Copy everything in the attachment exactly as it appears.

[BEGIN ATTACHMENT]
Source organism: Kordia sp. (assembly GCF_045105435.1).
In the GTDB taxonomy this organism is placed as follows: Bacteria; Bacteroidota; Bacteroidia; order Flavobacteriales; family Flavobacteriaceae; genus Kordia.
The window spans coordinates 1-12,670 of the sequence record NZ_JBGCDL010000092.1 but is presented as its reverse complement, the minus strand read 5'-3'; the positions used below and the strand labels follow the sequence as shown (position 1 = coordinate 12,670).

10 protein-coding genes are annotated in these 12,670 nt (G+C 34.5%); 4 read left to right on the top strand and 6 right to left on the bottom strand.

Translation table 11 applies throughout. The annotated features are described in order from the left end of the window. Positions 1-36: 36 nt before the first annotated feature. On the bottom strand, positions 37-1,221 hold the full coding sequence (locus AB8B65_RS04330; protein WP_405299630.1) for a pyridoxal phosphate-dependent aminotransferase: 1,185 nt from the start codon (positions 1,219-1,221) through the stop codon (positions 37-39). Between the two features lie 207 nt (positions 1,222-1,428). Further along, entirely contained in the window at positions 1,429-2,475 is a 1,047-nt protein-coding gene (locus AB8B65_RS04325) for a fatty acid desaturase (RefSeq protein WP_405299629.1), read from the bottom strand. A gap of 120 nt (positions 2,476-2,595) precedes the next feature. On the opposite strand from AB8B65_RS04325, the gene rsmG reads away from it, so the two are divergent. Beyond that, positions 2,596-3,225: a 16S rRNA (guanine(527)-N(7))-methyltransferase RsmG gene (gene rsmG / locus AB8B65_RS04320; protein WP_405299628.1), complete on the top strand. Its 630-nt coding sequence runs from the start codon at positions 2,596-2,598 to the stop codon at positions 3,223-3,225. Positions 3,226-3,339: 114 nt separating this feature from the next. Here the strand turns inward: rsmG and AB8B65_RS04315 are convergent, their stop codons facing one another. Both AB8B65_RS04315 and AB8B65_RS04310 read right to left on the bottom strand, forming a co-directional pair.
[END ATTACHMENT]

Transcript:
Source organism: Kordia sp. (assembly GCF_045105435.1).
In the GTDB taxonomy this organism is placed as follows: Bacteria; Bacteroidota; Bacteroidia; order Flavobacteriales; family Flavobacteriaceae; genus Kordia.
The window spans coordinates 1-12,670 of the sequence record NZ_JBGCDL010000092.1 but is presented as its reverse complement, the minus strand read 5'-3'; the positions used below and the strand labels follow the sequence as shown (position 1 = coordinate 12,670).

10 protein-coding genes are annotated in these 12,670 nt (G+C 34.5%); 4 read left to right on the top strand and 6 right to left on the bottom strand.

Translation table 11 applies throughout. The annotated features are described in order from the left end of the window. Positions 1-36: 36 nt before the first annotated feature. On the bottom strand, positions 37-1,221 hold the full coding sequence (locus AB8B65_RS04330; protein WP_405299630.1) for a pyridoxal phosphate-dependent aminotransferase: 1,185 nt from the start codon (positions 1,219-1,221) through the stop codon (positions 37-39). Between the two features lie 207 nt (positions 1,222-1,428). Further along, entirely contained in the window at positions 1,429-2,475 is a 1,047-nt protein-coding gene (locus AB8B65_RS04325) for a fatty acid desaturase (RefSeq protein WP_405299629.1), read from the bottom strand. A gap of 120 nt (positions 2,476-2,595) precedes the next feature. On the opposite strand from AB8B65_RS04325, the gene rsmG reads away from it, so the two are divergent. Beyond that, positions 2,596-3,225: a 16S rRNA (guanine(527)-N(7))-methyltransferase RsmG gene (gene rsmG / locus AB8B65_RS04320; protein WP_405299628.1), complete on the top strand. Its 630-nt coding sequence runs from the start codon at positions 2,596-2,598 to the stop codon at positions 3,223-3,225. Positions 3,226-3,339: 114 nt separating this feature from the next. Here the strand turns inward: rsmG and AB8B65_RS04315 are convergent, their stop codons facing one another. Both AB8B65_RS04315 and AB8B65_RS04310 read right to left on the bottom strand, forming a co-directional pair.